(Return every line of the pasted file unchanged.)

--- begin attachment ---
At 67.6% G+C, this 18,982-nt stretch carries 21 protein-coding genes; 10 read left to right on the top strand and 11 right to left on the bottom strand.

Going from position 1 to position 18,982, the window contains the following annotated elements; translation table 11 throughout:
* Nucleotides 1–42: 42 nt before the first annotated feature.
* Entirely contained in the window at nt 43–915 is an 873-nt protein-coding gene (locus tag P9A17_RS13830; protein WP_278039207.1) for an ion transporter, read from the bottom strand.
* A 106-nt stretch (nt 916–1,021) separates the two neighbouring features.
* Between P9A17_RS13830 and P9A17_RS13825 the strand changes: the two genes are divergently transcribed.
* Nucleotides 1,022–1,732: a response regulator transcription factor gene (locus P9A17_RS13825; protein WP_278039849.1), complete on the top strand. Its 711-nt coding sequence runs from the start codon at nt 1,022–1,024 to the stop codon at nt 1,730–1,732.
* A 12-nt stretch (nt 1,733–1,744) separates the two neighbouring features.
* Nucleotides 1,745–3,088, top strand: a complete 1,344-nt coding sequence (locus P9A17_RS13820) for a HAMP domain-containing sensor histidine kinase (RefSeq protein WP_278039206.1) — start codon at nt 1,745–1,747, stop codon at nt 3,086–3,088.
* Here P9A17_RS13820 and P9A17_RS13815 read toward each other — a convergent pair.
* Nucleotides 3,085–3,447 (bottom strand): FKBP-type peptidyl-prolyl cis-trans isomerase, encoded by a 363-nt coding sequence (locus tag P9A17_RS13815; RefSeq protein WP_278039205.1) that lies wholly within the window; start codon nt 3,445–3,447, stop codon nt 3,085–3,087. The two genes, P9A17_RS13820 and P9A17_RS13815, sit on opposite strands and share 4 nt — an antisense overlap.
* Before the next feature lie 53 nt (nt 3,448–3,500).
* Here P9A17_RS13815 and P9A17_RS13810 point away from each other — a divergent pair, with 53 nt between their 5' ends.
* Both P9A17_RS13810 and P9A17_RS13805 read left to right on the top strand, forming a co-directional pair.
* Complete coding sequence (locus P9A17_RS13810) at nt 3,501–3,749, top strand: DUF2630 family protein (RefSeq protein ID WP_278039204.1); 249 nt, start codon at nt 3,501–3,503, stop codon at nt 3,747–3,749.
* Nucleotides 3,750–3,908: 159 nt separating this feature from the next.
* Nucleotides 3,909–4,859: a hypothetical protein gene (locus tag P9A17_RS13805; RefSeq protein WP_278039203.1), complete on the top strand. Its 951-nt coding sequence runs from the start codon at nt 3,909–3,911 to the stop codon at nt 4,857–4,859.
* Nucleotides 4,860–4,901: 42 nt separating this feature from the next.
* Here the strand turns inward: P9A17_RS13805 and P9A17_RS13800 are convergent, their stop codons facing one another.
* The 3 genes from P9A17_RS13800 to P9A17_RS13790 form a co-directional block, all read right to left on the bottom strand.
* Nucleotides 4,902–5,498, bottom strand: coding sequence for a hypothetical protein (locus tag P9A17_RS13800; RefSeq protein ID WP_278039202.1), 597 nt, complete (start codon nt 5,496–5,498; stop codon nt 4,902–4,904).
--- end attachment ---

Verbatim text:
At 67.6% G+C, this 18,982-nt stretch carries 21 protein-coding genes; 10 read left to right on the top strand and 11 right to left on the bottom strand.

Going from position 1 to position 18,982, the window contains the following annotated elements; translation table 11 throughout:
* Nucleotides 1–42: 42 nt before the first annotated feature.
* Entirely contained in the window at nt 43–915 is an 873-nt protein-coding gene (locus tag P9A17_RS13830; protein WP_278039207.1) for an ion transporter, read from the bottom strand.
* A 106-nt stretch (nt 916–1,021) separates the two neighbouring features.
* Between P9A17_RS13830 and P9A17_RS13825 the strand changes: the two genes are divergently transcribed.
* Nucleotides 1,022–1,732: a response regulator transcription factor gene (locus P9A17_RS13825; protein WP_278039849.1), complete on the top strand. Its 711-nt coding sequence runs from the start codon at nt 1,022–1,024 to the stop codon at nt 1,730–1,732.
* A 12-nt stretch (nt 1,733–1,744) separates the two neighbouring features.
* Nucleotides 1,745–3,088, top strand: a complete 1,344-nt coding sequence (locus P9A17_RS13820) for a HAMP domain-containing sensor histidine kinase (RefSeq protein WP_278039206.1) — start codon at nt 1,745–1,747, stop codon at nt 3,086–3,088.
* Here P9A17_RS13820 and P9A17_RS13815 read toward each other — a convergent pair.
* Nucleotides 3,085–3,447 (bottom strand): FKBP-type peptidyl-prolyl cis-trans isomerase, encoded by a 363-nt coding sequence (locus tag P9A17_RS13815; RefSeq protein WP_278039205.1) that lies wholly within the window; start codon nt 3,445–3,447, stop codon nt 3,085–3,087. The two genes, P9A17_RS13820 and P9A17_RS13815, sit on opposite strands and share 4 nt — an antisense overlap.
* Before the next feature lie 53 nt (nt 3,448–3,500).
* Here P9A17_RS13815 and P9A17_RS13810 point away from each other — a divergent pair, with 53 nt between their 5' ends.
* Both P9A17_RS13810 and P9A17_RS13805 read left to right on the top strand, forming a co-directional pair.
* Complete coding sequence (locus P9A17_RS13810) at nt 3,501–3,749, top strand: DUF2630 family protein (RefSeq protein ID WP_278039204.1); 249 nt, start codon at nt 3,501–3,503, stop codon at nt 3,747–3,749.
* Nucleotides 3,750–3,908: 159 nt separating this feature from the next.
* Nucleotides 3,909–4,859: a hypothetical protein gene (locus tag P9A17_RS13805; RefSeq protein WP_278039203.1), complete on the top strand. Its 951-nt coding sequence runs from the start codon at nt 3,909–3,911 to the stop codon at nt 4,857–4,859.
* Nucleotides 4,860–4,901: 42 nt separating this feature from the next.
* Here the strand turns inward: P9A17_RS13805 and P9A17_RS13800 are convergent, their stop codons facing one another.
* The 3 genes from P9A17_RS13800 to P9A17_RS13790 form a co-directional block, all read right to left on the bottom strand.
* Nucleotides 4,902–5,498, bottom strand: coding sequence for a hypothetical protein (locus tag P9A17_RS13800; RefSeq protein ID WP_278039202.1), 597 nt, complete (start codon nt 5,496–5,498; stop codon nt 4,902–4,904).